Experiment #2: 1 part asparagus gin to 7 parts contemporary citrus forward gin. Once again the asparagus funk disappeared on the nose but it gave the gin a slightly more earthy body which wasn't bad. The finish also had a bit of the asparagus character and it didn't completely ruin the base gin. Neat the finish would probably be a bit off putting for most people. That being said, I could see this compound gin of asparagus and citrus forward gin working well in a dry martini with an olive or even a Red Snapper

Concluding Conclusion: In the end, asparagus in small quantities could be an interesting botanical to add into a larger gin recipe, however asparagus gin the way I made it and probably the way the Folsom Asparagus Gin Company made theirs is best to be forgotten.

DIY Spirit Aroma Kit

Last year the Commonwealth Club of California hosted a panel discussions entitled “Distilled in the Bay Area: How to Drink Like a Locavore.” During the Q&A, one question that seemed to be on the minds of many in the audience was, how to improve one's ability to detect and describe the aromas present in spirits? The panel of distillers offered a few suggestions. Their primary suggestion, which I've heard before, was to hold a tasting with some friends. At the tasting you pick a couple spirits of the same type (i.e. gin, bourbon, scotch, rum) and as you smell and drink them you talk with your friends about the aromas and flavors you are noticing. It is helpful to do this in a group because not only will different people notice different things but they may also use different words to describe whats in the glass. I can say from my own experience these types of events are very helpful. Numerous times I have had an experience where I have been stuck trying to describe an aroma and a friend offers their suggestion which perfectly describes the sensation.

The second suggestion the panel offered to improve one's ability to recognize aromas was to practice with an aroma kit. An aroma kit is a collection of small vials that contain aromatics that match the name on the label. For instance vials labeled oak, green apple, black cherry, clove, smell like their name. The purpose of these are to practice associating the smell of an aroma with its name so that when you come across a similar aromas in spirits you can identify them. However, the only commercially available aroma kits I was able to find were geared towards red wine drinkers and very expensive. I was primarily interested in aromas found in spirits and I not that keen to spend hundreds of dollars on a kit that some reviewers complained came with vials that didn't smell at all.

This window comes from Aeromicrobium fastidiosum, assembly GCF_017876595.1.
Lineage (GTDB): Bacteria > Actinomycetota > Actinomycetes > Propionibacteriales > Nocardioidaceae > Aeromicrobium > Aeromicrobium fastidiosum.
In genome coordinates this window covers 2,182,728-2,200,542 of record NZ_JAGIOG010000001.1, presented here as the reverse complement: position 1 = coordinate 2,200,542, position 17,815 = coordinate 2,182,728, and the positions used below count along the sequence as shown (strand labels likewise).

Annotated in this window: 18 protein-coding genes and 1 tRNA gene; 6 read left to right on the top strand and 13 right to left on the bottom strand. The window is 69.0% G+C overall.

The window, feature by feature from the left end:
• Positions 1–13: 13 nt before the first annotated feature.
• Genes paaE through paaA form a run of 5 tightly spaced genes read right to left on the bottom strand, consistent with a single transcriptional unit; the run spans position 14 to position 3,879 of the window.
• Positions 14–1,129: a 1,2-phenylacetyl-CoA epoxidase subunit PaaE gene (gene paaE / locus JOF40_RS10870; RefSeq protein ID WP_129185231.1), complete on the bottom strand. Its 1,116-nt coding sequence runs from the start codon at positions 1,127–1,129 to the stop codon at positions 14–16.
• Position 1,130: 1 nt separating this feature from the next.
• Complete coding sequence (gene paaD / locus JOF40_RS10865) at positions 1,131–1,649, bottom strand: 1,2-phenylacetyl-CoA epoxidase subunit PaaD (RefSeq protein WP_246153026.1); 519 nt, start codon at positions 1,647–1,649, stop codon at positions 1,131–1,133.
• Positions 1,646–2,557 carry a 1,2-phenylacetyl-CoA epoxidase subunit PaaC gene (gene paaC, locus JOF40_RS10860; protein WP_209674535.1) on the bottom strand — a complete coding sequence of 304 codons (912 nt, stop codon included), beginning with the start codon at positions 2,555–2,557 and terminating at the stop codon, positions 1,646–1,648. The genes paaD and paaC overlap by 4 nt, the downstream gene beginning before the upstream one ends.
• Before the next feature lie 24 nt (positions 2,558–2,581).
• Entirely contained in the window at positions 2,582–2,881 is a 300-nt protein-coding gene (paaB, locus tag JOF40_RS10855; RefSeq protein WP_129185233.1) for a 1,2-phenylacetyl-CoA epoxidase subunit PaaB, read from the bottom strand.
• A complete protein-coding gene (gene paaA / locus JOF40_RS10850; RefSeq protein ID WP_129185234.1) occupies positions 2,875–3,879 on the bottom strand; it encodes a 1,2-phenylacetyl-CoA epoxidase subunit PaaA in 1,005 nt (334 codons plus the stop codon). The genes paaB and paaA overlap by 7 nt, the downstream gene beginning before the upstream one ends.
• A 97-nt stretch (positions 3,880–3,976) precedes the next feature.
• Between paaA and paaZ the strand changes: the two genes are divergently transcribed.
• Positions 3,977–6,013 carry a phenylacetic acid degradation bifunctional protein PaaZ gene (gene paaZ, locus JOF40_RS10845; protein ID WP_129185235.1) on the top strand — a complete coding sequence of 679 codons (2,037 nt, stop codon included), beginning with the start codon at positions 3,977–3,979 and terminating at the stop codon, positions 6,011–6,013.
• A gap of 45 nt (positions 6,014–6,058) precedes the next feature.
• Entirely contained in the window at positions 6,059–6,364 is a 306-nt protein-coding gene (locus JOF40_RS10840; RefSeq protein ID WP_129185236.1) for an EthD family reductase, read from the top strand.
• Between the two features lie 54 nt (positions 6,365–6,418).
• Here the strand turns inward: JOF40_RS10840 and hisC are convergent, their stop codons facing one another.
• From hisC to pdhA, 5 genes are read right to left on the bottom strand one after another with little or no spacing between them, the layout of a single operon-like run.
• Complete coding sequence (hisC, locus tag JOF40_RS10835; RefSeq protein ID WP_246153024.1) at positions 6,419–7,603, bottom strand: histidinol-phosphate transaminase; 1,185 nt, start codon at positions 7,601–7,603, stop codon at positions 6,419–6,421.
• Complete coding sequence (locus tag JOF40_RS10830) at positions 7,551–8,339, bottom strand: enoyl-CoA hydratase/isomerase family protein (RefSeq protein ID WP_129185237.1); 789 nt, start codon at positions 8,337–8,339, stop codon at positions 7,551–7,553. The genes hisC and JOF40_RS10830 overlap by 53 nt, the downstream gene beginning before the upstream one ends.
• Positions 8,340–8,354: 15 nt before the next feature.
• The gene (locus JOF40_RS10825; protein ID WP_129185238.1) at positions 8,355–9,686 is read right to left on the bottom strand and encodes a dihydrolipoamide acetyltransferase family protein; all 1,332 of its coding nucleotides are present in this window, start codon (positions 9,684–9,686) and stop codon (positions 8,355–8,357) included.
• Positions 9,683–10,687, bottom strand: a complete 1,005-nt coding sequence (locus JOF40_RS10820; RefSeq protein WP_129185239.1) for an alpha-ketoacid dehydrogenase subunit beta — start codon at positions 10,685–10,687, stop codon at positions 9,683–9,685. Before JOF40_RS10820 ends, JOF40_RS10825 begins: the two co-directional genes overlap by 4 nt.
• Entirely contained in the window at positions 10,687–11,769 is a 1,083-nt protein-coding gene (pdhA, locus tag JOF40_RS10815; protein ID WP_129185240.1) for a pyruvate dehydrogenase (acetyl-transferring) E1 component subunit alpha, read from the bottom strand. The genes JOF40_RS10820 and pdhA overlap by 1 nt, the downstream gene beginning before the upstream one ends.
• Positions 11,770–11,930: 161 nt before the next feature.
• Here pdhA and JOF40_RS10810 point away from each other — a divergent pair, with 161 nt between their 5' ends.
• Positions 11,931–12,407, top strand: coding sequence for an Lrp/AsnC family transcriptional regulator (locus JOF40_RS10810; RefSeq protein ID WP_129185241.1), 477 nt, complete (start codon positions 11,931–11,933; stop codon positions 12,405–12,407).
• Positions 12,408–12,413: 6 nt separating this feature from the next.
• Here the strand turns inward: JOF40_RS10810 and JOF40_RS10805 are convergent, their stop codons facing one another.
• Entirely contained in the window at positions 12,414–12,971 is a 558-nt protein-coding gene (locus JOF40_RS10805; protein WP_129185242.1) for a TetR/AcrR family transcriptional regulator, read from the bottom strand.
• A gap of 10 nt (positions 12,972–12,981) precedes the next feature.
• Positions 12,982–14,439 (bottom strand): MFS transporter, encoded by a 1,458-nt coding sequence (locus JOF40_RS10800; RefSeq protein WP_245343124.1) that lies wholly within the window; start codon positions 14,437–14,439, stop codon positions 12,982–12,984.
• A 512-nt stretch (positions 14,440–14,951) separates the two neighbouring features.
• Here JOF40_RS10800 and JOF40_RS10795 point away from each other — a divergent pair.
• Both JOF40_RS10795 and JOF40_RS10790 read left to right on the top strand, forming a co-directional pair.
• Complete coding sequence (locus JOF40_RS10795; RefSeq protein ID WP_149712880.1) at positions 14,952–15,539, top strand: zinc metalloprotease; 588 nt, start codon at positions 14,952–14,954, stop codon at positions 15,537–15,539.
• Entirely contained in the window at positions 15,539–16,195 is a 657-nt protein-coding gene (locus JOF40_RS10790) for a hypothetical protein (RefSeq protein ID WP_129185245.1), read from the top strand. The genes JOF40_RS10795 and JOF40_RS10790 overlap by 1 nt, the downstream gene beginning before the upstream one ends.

I was almost ready to give up on the idea when my brain connected a conversation I had with a friend about herbal tinctures with my homemade vanilla extract. A number of years ago some friends gave me a vanilla extract kit for Christmas. The kit consisted of a 4oz bottle three whole vanilla beans and a bottle of vodka. To make the vanilla extract I slit the beans, placed them in the bottle, filled it with vodka and let it sit in the cupboard. Since alcohol is a solvent the vodka dissolves a little of the vanilla bean infusing it with its flavor and aroma. Tinctures are similar in that they use alcohol to extract healthful properties from various herbs. I put these together and I thought maybe I could make my own spirits aroma kit.

To do this I bought some 2oz amber glass bottles with the plan to fill them with various herbs, spices, other aromatics common to spirits and 40% vodka and see what happens. Future posts in this series will show my process, the results and hopefully prove to be a low-cost alternative to buying a commercial aroma kit.

Update: Read about making my first batch of spirit aromas.